FAA moving toward easing electronic device use
The government is moving toward easing restrictions on airline passengers using electronic devices to listen to music, play games, read books, watch movies and work during takeoffs and landings, but it could take a few months.
An industry-labor advisory committee was supposed to make recommendations next month to the Federal Aviation Administration on easing the restrictions. But the agency said in a statement Friday the deadline has been extended to September because committee members asked for extra time to finish assessing whether it's safe to lift restrictions.
"The FAA recognizes consumers are intensely interested in the use of personal electronics aboard aircraft; that is why we tasked a government-industry group to examine the safety issues and the feasibility of changing the current restrictions," the statement said.
The agency is under public and political pressure to ease the restrictions as more people bring their e-book readers, music and video players, smartphones and laptops with them when they fly.
Technically, the FAA doesn't bar use of electronic devices when aircraft are below 10,000 feet. But under FAA rules, airlines that want to let passengers use the devices are faced with a practical impossibility — they would have to show that they've tested every type and make of device passengers would use to ensure there is no electromagnetic interference with aircraft radios and electrical and electronic systems.
As a result, U.S. airlines simply bar all electric device use below 10,000 feet. Airline accidents are most likely to occur during takeoffs, landings, and taxiing.
Cellphone calls and Internet use and transmissions are also prohibited, and those restrictions are not expected to be lifted. Using cellphones to make calls on planes is regulated by the Federal Communications Commission. There is concern that making calls from fast-flying planes might strain cellular systems, interfering with service on the ground. There is also the potential annoyance factor — whether passengers will be unhappy if they have to listen to other passengers yakking on the phone.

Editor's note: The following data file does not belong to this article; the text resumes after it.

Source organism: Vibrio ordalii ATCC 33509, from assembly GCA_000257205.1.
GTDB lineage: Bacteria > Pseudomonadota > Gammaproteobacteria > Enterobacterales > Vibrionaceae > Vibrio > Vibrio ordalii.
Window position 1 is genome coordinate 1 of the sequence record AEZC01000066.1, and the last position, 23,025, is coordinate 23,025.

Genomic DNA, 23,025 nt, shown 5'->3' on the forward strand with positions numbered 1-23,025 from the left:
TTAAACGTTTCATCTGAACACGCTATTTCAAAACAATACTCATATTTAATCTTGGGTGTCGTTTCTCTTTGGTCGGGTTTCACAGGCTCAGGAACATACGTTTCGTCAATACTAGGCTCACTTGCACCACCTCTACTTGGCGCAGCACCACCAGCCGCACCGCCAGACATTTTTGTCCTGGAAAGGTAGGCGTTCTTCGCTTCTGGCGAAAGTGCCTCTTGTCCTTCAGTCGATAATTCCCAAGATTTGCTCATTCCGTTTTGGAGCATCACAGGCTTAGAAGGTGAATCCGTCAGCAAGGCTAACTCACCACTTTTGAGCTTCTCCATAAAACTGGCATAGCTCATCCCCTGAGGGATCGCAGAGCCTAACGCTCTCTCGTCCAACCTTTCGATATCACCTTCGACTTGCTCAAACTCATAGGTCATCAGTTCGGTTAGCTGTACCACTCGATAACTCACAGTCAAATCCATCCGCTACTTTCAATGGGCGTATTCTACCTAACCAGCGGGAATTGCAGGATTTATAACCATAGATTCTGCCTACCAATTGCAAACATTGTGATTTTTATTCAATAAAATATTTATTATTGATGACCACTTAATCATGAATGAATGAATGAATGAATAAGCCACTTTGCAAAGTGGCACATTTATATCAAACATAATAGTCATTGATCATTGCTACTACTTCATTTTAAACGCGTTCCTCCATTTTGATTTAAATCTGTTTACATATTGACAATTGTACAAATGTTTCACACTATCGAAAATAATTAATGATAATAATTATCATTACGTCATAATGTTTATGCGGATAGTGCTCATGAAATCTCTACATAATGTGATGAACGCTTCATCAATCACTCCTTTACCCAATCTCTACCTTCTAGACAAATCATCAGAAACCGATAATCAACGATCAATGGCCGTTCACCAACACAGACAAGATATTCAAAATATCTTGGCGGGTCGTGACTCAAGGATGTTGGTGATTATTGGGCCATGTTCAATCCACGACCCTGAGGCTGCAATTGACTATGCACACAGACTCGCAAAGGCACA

The Wall Street Journal reported Friday that a draft report by the advisory committee indicates its 28 members have reached a consensus that at least some of the current restrictions should be eased.
An official familiar with FAA's efforts on the issue said agency officials would like to find a way to allow passengers to use electronic devices during takeoffs and landings the same way they're already allowed to use them when planes are cruising above 10,000 feet. The official requested anonymity because he wasn't authorized to speak by name.
FAA Administrator Michael Huerta told a Senate panel in April that he convened the advisory committee in the hope of working out changes to the restrictions.
"It's good to see the FAA may be on the verge of acknowledging what the traveling public has suspected for years — that current rules are arbitrary and lack real justification," Sen. Claire McCaskill, D-Mo., one of Congress' more outspoken critics of the restrictions, said in a statement. She contends that unless scientific evidence can be presented to justify the restrictions, they should be lifted.